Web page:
By starting her talk for VCPWN by asking, "How many of you consider yourself short?" Peggy O'Neil was able to emphasize that most of us would automatically think of how tall we are in inches. When she asked, "How many consider yourself to be big? Huge? Giganitic? She raised her own hand. Peggy stated that "You can all walk tall."

Throughout Peggy's inspirational talk, she emphasized the importance of "Inner Bigness," which is an important foundation for "Walking Tall." She was speaking from her own personal experience of being short of stature(3-feet-8-inches). She does not agree with Disneyland's ride that "It's a small world after all…"

Peggy told us how her physical challenges of being short of stature have been minor compared to the emotional challenges that she has been able to overcome through realizing her uniqueness. Thus, she is able to sparkle like a diamond.

Peggy talked about growing up and first realizing that at the age of seven she was not going to grow anymore. As a child she got teased a lot. As a teen she got excluded socially and romantically. And, as an adult, potential employers would see her height before they saw her job capabilities.

As a teen, Peggy got a camera. She developed a dark room and did photography as a summer job. By focusing on her strength, she was able to excel in photography and was accepted in the Art Center College of Design in Pasadena. She persevered, even though the camera and equipment was big. However, the dean of the school said that she wouldn't "succeed in the real world." Peggy said , The dean's negative viewpoint didn't shatter my dreams. That inner voice shattered my dreams."

Peggy lived in Hawaii for awhile; but was unhappy on the inside. She realized that her biggest handicap was her inner smallness (attitude), not her outer self (being short of stature). Peggy shared with us the two steps on the journey to gaining inner bigness.

She said that "even though we can't control what others' say to us, we can control what we say to ourselves."

This journey toward Walking Tall starts with 1) Silencing the critical voice. It's important to stop the critical voice in order to show your greatness.

Continuing on the journey of walking tall, Peggy said the importance of 2) Unveiling the diamond within.

Remember, according to Robert Frost, "The only way out is through…."on this continuous journey of life.

By Carol Leish


July, 2001   VCPWN Focal Points

Inventions by Women That Have Shaped Our World

by Carol Leish

"The world cannot afford the loss of the talents of half of its people(women) if we are to solve the many problems which beset us."
--Dr. Rosalyn Yallow, Nobel Prize winner, 1977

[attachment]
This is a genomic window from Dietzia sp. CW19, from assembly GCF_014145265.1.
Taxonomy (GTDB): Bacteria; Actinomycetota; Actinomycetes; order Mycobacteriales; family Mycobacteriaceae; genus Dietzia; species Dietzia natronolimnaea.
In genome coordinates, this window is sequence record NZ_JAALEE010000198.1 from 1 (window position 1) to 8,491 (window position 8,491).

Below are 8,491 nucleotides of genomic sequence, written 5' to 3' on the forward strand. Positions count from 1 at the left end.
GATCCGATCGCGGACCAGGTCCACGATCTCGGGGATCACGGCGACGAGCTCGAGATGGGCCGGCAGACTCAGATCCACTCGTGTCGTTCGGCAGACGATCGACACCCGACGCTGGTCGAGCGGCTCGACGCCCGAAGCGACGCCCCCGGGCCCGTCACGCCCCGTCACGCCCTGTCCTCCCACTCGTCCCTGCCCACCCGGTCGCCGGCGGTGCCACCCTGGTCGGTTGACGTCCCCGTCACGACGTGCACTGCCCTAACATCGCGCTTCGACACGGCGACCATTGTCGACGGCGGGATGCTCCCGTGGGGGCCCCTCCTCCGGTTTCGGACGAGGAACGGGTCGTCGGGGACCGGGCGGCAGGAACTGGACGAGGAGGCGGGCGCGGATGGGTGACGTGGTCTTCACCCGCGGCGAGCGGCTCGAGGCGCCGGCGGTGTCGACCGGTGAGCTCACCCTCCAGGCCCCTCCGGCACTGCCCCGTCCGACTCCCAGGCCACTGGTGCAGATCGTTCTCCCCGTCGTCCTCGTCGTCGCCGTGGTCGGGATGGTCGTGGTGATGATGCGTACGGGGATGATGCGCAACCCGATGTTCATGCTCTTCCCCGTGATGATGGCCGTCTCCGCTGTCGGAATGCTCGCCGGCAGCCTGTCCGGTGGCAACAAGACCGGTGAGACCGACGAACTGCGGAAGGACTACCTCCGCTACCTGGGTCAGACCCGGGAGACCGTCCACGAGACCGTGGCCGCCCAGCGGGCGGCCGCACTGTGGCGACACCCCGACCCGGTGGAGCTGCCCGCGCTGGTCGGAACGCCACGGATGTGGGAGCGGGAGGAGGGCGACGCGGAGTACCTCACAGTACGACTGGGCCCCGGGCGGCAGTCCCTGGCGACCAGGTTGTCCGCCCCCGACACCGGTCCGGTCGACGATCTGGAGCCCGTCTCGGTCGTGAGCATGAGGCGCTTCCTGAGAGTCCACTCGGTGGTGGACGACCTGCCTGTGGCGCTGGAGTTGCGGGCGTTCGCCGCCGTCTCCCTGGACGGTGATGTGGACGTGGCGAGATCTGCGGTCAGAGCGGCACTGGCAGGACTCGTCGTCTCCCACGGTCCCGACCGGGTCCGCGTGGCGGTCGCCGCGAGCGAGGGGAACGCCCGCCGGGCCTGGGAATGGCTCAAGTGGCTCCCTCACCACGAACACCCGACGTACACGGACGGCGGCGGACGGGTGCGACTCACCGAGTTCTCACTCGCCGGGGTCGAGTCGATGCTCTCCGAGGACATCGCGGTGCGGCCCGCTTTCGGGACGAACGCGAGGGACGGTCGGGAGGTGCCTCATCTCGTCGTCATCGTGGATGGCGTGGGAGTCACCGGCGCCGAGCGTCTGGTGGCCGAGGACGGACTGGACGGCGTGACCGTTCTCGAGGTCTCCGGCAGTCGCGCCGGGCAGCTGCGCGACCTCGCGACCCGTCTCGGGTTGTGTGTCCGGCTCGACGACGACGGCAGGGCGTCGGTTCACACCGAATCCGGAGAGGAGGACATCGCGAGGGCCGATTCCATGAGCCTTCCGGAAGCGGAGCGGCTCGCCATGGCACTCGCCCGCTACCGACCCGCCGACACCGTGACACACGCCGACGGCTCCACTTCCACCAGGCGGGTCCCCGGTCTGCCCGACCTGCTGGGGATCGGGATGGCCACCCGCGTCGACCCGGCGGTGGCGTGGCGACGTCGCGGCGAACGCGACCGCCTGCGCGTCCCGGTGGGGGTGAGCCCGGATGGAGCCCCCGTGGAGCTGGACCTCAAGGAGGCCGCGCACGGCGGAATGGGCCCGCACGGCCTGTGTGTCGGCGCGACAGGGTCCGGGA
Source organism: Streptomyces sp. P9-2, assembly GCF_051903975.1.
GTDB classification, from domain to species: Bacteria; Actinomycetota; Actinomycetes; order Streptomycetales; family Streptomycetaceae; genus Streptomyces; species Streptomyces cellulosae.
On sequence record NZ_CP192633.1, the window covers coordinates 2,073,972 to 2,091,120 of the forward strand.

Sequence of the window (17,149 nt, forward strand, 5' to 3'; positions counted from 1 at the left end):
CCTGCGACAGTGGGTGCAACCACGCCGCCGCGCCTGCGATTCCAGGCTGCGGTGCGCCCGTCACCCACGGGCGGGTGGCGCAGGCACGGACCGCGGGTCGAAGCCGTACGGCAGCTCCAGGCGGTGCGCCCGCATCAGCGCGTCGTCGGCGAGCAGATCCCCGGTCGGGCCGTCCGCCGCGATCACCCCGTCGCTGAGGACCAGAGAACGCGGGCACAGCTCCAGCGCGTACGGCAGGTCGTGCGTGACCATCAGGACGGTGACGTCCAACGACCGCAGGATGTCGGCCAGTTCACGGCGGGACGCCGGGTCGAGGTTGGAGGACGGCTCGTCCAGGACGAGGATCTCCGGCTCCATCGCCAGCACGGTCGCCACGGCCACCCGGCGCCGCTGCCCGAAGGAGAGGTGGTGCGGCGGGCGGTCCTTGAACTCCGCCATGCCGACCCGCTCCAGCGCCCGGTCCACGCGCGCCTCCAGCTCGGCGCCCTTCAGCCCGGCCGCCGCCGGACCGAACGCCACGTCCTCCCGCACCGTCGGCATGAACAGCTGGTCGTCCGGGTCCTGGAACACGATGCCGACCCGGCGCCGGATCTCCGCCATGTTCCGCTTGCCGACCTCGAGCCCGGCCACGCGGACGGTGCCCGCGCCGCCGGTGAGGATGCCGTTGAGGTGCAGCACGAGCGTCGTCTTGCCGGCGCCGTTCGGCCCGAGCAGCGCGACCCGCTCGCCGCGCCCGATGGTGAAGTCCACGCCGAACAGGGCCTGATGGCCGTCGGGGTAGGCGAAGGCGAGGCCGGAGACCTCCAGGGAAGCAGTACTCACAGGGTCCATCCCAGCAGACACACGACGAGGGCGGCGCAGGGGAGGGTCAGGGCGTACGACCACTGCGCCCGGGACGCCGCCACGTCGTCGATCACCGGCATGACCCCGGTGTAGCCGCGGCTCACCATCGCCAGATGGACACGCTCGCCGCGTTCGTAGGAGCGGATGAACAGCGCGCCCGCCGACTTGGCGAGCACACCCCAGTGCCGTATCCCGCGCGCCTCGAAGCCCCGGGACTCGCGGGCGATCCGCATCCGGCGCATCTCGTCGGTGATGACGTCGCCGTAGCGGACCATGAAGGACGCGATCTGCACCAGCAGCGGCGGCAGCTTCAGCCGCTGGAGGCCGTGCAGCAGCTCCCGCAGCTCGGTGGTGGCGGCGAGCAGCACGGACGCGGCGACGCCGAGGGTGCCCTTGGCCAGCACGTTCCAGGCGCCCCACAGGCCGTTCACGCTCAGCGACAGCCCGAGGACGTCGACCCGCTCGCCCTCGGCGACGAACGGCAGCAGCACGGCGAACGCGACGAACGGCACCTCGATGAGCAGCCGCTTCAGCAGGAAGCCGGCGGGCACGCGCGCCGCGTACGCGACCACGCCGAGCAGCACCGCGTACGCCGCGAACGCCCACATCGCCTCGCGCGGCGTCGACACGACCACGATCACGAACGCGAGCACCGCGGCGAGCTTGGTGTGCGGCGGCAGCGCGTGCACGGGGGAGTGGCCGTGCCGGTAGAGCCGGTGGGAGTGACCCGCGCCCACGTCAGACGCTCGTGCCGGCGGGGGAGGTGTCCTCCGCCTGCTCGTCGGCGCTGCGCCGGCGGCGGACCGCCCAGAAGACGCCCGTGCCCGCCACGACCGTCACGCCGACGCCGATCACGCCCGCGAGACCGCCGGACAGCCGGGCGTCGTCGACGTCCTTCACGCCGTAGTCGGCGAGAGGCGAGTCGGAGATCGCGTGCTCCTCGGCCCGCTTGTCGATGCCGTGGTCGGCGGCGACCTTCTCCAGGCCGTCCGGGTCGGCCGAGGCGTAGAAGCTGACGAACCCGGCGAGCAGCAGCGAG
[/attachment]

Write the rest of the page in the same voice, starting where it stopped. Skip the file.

"An invention is something that is new and useful," according to VCPWN Keynote speaker, Susan Casey. "Or an invention can be an improvement of an existing product." She gave the example of Bounce, which was improved upon by Agnes McQuirry. By cutting slits into the Bounce, Ms. McQuirry improved Bounce as a fabric softener. Thus, she got a secondary patent.

In her talk, Susan discussed that a trademark is "a cheaper way to get name recognition for your product." She said that for about $400 you could get a trademark to protect the name or image of your product (such as "Liquid Paper"!) Susan mentioned that a patent (which costs close to $2000) gives the inventor the right to be the only one who can sell an invention. (Speaker's note: A trademark is good for as long as a company is in business; a patent can be good for up to 20 years.)

We saw an interesting slide show of women invetors who invented things for various reasons. We learned that women invent what they need. This was exemplified with the inventions of computers to help children learn by Barbara Thompson, who invented the Tutor Clock and the Tutor Money Machine. As a second-grader, Emily Strubinger invented a Porch Policeman so that her pumpkin wouldn't be stolen. This was a button alarm that was placed under the pumpkin.

Women also invent in order to solve problems. Mary Anderson, while on vacation in New York, invented a windshield wiper for a streetcar in 1903. Grace Hopper developed the computer language COBOL, for which she was inducted into the Engineering and Science Hall of Fame. In order to help protect material from stains, Patsy Sherman invented Scotchguard for 3M.

Another reason that inspired women to invent was to make the world a safer place by improving things. Harriet Tracy got a patent in 1890 for developing a safety device for elevators. In 1898 Josephine Cochran invented the dishwasher. A card game, with questions about family relationships called Family Treeditions, was invented by Mildred Smith in 1980.